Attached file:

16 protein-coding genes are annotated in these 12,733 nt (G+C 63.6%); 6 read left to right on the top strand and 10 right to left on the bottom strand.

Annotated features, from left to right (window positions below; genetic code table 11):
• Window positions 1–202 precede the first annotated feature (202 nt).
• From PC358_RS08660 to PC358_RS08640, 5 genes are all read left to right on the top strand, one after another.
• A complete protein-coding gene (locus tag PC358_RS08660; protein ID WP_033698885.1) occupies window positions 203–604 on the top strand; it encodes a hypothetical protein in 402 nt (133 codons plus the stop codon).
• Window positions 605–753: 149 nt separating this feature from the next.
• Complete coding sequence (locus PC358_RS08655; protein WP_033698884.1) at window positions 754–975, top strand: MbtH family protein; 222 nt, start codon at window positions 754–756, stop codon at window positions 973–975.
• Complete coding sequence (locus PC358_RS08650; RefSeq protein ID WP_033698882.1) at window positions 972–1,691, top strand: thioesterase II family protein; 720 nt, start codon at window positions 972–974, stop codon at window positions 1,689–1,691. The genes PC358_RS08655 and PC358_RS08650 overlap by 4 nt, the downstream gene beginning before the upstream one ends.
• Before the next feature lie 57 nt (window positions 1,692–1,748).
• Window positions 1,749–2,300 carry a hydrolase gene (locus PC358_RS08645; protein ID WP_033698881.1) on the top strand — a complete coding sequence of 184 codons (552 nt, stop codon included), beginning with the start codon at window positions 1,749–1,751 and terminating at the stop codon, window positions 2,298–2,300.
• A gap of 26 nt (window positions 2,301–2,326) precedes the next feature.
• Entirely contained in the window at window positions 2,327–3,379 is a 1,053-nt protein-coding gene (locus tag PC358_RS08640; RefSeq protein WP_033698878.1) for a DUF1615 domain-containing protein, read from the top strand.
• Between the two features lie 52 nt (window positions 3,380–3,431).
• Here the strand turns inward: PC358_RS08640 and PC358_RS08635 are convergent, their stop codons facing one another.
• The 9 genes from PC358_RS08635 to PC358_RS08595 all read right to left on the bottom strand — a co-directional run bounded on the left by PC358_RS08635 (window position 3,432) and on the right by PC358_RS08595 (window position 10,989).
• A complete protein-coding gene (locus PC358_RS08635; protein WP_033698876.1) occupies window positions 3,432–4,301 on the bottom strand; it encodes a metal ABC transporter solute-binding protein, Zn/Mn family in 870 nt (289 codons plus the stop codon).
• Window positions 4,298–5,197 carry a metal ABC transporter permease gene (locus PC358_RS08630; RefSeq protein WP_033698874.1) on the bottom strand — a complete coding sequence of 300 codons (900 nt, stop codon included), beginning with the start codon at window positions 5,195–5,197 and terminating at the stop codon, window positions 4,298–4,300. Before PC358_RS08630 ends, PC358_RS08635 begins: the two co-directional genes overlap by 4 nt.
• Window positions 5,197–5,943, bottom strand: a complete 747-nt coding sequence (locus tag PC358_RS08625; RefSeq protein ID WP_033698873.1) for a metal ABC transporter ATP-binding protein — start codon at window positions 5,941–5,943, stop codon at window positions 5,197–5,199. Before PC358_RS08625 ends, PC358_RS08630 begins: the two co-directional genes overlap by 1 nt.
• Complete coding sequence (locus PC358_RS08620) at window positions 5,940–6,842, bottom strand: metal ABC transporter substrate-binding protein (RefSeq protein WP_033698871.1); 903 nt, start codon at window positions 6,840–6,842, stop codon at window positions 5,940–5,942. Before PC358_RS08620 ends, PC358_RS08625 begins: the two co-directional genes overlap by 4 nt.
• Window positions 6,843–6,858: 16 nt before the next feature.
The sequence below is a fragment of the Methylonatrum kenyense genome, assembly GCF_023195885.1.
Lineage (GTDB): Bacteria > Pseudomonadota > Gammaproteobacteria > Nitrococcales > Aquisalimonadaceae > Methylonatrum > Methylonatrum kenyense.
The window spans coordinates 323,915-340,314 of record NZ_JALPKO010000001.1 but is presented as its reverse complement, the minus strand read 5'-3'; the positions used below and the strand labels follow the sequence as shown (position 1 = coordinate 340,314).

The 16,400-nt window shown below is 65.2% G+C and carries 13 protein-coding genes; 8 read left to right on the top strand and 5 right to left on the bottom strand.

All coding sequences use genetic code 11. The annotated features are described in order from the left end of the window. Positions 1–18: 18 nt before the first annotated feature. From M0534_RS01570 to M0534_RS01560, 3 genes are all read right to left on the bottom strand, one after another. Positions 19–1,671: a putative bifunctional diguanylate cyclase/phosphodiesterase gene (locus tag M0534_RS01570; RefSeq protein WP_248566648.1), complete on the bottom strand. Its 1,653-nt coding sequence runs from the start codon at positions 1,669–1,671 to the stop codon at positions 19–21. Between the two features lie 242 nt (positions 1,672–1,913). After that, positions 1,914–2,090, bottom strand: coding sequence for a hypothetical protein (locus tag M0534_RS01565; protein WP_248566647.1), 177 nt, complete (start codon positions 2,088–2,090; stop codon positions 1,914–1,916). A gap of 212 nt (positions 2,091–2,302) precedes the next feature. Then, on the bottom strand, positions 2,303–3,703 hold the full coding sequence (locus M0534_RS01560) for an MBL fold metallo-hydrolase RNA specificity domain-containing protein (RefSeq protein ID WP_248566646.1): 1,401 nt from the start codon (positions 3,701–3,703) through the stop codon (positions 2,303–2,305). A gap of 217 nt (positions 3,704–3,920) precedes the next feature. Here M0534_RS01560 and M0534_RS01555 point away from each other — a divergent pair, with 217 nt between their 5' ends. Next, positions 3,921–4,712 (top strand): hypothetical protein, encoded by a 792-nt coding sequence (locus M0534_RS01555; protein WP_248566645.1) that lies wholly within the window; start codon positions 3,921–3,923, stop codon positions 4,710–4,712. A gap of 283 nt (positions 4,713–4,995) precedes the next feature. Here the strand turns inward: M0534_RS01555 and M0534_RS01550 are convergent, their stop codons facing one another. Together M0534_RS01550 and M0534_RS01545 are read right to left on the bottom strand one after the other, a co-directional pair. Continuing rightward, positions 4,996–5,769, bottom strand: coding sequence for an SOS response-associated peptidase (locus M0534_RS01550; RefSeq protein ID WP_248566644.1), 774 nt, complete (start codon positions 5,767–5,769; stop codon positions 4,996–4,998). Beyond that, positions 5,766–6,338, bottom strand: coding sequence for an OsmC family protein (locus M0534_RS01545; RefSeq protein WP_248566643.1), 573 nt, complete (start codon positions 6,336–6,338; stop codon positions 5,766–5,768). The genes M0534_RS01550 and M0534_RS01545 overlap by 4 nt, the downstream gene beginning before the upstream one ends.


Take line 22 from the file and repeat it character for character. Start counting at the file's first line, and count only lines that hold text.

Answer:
Lineage (GTDB): Bacteria > Pseudomonadota > Gammaproteobacteria > Nitrococcales > Aquisalimonadaceae > Methylonatrum > Methylonatrum kenyense.